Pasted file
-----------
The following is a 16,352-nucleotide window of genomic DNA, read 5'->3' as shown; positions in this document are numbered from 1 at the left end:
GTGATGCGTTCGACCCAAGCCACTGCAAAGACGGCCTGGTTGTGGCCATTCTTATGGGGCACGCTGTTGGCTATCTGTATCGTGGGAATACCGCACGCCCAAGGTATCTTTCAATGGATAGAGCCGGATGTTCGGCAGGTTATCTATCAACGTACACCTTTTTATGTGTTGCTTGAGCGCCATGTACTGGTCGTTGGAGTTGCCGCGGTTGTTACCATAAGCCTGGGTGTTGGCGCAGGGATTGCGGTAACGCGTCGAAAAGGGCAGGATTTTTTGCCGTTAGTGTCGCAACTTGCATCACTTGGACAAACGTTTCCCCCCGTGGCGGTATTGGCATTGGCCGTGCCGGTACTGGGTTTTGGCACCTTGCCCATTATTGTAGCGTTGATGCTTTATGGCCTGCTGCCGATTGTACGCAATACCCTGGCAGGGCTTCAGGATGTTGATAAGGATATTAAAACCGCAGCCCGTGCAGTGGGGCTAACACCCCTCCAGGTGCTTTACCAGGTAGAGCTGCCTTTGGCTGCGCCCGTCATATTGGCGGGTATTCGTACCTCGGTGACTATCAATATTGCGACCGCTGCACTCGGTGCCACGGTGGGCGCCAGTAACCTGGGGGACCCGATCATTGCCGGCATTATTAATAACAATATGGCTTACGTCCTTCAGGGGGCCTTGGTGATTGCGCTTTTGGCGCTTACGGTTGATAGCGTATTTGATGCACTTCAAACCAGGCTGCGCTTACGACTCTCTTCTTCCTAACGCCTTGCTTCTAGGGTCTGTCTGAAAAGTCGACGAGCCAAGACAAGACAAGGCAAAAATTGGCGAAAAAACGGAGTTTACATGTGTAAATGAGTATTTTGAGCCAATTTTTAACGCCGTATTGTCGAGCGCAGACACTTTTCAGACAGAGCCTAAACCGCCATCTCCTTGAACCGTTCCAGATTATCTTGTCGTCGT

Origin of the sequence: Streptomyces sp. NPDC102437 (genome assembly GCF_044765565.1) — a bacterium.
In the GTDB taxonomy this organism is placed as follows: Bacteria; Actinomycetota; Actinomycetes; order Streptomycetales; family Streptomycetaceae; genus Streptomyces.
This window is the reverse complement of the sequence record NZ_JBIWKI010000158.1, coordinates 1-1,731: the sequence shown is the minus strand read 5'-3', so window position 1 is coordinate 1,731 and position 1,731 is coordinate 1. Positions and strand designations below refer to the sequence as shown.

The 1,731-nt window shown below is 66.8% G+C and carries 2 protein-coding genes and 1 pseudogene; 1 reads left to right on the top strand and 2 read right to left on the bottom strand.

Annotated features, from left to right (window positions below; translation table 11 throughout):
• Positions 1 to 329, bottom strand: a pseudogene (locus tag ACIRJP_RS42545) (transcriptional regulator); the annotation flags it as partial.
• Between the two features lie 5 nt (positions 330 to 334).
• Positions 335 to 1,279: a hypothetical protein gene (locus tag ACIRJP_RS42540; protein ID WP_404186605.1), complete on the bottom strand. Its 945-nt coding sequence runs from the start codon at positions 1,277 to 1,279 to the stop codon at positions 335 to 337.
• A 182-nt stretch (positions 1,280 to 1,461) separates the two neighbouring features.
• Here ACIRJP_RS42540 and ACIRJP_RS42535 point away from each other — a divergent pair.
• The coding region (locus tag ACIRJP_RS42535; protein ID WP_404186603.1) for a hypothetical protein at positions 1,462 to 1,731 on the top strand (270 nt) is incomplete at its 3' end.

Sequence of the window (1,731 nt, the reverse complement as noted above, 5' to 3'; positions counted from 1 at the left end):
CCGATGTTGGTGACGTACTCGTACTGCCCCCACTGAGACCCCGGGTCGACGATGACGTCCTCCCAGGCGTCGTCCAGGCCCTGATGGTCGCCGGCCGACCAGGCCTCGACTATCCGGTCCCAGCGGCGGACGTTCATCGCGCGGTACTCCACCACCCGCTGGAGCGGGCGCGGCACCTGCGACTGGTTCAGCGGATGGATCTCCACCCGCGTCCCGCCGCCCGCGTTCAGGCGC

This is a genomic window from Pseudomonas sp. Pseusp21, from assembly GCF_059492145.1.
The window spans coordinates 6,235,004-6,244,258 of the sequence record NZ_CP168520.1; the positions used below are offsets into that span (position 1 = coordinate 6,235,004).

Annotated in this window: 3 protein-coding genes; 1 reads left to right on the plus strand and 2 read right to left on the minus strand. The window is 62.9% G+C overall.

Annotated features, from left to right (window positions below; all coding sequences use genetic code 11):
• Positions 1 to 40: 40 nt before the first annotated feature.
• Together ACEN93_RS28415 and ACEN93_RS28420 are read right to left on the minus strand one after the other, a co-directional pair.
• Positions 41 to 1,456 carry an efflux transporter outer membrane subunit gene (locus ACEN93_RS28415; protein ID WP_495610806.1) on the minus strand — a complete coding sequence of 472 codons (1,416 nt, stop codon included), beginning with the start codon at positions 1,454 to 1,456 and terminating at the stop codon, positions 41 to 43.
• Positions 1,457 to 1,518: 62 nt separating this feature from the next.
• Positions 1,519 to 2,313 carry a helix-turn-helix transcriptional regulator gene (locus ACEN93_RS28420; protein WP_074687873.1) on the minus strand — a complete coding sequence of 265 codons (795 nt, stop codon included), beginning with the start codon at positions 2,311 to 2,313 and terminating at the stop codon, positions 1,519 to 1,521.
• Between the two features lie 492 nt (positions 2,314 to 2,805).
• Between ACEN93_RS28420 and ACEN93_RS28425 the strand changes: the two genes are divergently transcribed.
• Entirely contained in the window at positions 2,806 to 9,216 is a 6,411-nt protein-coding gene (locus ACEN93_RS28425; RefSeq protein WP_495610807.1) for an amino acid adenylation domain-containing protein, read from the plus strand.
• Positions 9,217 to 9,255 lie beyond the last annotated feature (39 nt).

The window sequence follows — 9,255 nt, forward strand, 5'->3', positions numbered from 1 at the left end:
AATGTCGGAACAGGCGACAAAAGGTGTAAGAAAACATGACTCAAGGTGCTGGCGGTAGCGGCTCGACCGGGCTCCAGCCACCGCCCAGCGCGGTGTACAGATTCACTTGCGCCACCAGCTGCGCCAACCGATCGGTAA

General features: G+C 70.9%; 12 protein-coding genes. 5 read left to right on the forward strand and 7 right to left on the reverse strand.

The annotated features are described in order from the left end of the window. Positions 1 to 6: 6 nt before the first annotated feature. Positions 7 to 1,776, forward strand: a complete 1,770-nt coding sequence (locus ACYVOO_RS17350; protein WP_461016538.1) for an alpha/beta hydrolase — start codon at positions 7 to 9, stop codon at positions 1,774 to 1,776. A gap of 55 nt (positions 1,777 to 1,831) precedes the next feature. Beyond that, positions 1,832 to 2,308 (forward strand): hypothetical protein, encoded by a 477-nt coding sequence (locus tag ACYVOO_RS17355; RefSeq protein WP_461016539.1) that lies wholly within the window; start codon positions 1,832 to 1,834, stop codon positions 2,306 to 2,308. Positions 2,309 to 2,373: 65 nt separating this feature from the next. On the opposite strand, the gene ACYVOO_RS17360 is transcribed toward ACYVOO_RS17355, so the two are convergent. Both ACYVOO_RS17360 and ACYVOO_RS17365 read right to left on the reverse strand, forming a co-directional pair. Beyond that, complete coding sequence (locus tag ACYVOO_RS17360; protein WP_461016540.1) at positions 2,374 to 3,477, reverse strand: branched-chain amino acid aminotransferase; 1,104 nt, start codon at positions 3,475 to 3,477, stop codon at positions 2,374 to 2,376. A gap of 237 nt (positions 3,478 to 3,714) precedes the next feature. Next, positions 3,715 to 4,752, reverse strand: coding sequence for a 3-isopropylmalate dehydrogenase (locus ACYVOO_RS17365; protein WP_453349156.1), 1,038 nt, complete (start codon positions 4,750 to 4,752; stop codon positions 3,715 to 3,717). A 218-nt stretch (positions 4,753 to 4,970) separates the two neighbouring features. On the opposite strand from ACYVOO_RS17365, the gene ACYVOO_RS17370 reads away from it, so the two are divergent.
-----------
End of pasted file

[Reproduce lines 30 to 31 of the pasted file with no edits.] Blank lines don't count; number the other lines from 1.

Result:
AATGTCGGAACAGGCGACAAAAGGTGTAAGAAAACATGACTCAAGGTGCTGGCGGTAGCGGCTCGACCGGGCTCCAGCCACCGCCCAGCGCGGTGTACAGATTCACTTGCGCCACCAGCTGCGCCAACCGATCGGTAA

General features: G+C 70.9%; 12 protein-coding genes. 5 read left to right on the forward strand and 7 right to left on the reverse strand.